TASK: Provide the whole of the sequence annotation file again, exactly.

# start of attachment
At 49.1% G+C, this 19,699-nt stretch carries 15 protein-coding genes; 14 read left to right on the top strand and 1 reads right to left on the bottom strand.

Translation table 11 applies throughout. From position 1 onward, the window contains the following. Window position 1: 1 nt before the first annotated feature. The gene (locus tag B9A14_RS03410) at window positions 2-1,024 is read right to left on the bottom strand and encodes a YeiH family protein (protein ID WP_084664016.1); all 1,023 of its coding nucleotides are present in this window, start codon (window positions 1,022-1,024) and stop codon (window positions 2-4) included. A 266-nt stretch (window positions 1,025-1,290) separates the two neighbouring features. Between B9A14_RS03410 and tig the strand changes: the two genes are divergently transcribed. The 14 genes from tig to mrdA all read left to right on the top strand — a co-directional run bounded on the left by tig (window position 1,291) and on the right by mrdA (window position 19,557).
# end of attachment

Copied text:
At 49.1% G+C, this 19,699-nt stretch carries 15 protein-coding genes; 14 read left to right on the top strand and 1 reads right to left on the bottom strand.

Translation table 11 applies throughout. From position 1 onward, the window contains the following. Window position 1: 1 nt before the first annotated feature. The gene (locus tag B9A14_RS03410) at window positions 2-1,024 is read right to left on the bottom strand and encodes a YeiH family protein (protein ID WP_084664016.1); all 1,023 of its coding nucleotides are present in this window, start codon (window positions 1,022-1,024) and stop codon (window positions 2-4) included. A 266-nt stretch (window positions 1,025-1,290) separates the two neighbouring features. Between B9A14_RS03410 and tig the strand changes: the two genes are divergently transcribed. The 14 genes from tig to mrdA all read left to right on the top strand — a co-directional run bounded on the left by tig (window position 1,291) and on the right by mrdA (window position 19,557).